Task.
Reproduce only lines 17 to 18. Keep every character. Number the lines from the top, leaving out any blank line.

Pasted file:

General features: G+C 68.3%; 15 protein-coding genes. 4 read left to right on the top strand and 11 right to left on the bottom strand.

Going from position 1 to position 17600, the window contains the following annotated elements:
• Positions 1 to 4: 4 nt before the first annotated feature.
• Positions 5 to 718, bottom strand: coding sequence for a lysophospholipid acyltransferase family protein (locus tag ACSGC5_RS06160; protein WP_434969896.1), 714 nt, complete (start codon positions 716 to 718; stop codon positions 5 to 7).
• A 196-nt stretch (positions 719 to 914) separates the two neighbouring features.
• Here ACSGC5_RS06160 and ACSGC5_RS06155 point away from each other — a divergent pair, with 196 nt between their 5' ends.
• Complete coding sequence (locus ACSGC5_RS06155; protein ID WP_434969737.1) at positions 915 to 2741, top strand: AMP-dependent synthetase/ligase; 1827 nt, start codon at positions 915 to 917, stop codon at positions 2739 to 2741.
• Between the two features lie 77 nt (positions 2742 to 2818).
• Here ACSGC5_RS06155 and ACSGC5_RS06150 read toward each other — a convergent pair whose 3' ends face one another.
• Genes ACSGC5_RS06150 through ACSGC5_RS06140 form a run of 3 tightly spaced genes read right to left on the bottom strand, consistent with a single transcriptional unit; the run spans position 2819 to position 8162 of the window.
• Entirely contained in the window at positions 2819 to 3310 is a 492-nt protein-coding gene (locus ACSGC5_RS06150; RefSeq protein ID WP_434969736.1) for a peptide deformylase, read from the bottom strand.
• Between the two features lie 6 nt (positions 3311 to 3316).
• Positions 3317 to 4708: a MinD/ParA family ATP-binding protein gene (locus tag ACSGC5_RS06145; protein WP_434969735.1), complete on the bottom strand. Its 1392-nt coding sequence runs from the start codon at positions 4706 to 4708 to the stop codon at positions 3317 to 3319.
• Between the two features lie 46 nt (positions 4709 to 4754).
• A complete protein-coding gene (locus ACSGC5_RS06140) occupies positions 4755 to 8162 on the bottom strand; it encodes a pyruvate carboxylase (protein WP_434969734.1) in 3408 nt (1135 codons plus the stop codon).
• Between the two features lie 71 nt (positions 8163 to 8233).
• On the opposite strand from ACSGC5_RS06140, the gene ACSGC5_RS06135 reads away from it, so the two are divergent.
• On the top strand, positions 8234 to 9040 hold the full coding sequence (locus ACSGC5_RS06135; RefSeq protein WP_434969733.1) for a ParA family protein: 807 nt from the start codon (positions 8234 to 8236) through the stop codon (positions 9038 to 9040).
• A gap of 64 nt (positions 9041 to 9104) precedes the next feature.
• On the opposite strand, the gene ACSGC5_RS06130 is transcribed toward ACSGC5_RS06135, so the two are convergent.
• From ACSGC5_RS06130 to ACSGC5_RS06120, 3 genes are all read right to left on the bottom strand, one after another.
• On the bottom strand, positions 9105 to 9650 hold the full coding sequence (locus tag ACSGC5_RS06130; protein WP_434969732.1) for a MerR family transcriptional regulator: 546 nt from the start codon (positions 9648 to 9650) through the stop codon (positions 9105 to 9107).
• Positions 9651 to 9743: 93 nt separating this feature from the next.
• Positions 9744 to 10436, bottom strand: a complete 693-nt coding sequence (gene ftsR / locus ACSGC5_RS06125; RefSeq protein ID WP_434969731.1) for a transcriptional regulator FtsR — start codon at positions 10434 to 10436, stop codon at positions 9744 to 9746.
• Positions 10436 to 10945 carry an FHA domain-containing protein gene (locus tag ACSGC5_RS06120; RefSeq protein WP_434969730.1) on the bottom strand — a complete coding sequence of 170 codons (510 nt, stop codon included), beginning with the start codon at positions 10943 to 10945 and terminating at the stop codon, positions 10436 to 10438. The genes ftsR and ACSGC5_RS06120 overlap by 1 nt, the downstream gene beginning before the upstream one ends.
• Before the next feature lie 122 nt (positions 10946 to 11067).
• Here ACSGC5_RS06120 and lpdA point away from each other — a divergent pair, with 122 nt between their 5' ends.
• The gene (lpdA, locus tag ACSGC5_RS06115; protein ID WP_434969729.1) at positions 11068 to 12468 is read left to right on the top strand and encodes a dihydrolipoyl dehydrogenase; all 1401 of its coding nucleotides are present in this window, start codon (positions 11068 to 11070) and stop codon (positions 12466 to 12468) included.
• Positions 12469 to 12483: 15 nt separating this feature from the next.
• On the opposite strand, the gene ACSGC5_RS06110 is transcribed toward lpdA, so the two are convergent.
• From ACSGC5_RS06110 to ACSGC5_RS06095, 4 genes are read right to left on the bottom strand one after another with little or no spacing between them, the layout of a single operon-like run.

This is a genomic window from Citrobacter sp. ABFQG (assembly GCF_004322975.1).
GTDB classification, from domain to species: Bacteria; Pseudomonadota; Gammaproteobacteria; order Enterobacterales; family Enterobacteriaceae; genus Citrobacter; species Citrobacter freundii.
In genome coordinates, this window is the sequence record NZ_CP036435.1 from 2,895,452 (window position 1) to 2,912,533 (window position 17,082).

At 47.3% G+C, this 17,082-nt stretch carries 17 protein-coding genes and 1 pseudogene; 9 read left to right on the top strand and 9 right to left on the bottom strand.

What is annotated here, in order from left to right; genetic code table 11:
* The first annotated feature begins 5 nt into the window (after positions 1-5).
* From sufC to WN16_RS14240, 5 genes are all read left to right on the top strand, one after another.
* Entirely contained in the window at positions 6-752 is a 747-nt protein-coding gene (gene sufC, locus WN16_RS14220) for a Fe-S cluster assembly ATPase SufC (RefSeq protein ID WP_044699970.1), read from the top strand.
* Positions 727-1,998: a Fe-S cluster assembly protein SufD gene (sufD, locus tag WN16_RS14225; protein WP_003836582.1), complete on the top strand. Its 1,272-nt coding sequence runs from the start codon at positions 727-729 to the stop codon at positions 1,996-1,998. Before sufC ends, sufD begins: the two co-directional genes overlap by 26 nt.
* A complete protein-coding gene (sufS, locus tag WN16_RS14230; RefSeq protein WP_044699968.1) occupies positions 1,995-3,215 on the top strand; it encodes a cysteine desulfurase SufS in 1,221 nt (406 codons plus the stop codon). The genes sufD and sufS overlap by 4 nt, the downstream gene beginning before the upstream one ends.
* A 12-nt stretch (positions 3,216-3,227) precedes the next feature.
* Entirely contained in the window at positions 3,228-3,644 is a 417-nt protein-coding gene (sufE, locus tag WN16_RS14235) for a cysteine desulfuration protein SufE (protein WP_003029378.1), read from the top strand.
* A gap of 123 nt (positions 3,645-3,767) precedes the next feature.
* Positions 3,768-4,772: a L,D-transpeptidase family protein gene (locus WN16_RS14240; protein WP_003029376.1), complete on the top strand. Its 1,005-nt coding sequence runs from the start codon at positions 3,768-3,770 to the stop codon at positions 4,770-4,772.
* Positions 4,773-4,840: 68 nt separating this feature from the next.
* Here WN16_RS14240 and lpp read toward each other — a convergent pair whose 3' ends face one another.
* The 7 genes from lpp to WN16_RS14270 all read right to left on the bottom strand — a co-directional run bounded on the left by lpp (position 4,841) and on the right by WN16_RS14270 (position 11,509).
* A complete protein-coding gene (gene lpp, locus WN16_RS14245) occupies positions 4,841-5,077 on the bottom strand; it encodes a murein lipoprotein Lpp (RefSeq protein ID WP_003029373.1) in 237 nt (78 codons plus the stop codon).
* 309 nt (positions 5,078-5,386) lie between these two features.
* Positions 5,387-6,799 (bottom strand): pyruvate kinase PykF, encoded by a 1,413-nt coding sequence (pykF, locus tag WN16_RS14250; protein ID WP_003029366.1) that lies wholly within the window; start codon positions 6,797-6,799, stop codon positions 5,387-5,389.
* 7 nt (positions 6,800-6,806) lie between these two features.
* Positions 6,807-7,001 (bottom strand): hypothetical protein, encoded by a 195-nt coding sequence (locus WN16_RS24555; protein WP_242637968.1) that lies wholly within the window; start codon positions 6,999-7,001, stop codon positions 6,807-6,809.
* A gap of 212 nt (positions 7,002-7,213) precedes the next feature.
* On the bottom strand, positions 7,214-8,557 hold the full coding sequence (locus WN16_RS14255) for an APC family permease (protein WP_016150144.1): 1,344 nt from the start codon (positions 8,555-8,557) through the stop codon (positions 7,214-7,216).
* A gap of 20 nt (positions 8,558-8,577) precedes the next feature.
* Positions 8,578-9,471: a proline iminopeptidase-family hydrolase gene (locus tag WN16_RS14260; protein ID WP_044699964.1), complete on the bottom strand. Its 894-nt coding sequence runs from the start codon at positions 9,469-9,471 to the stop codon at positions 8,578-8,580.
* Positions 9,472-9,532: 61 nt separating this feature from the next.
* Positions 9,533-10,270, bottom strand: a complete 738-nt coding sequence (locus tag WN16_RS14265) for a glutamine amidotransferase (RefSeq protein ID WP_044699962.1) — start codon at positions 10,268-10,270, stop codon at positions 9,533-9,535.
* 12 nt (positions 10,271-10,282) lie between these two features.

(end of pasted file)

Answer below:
• On the opposite strand from ACSGC5_RS06140, the gene ACSGC5_RS06135 reads away from it, so the two are divergent.
• On the top strand, positions 8234 to 9040 hold the full coding sequence (locus ACSGC5_RS06135; RefSeq protein WP_434969733.1) for a ParA family protein: 807 nt from the start codon (positions 8234 to 8236) through the stop codon (positions 9038 to 9040).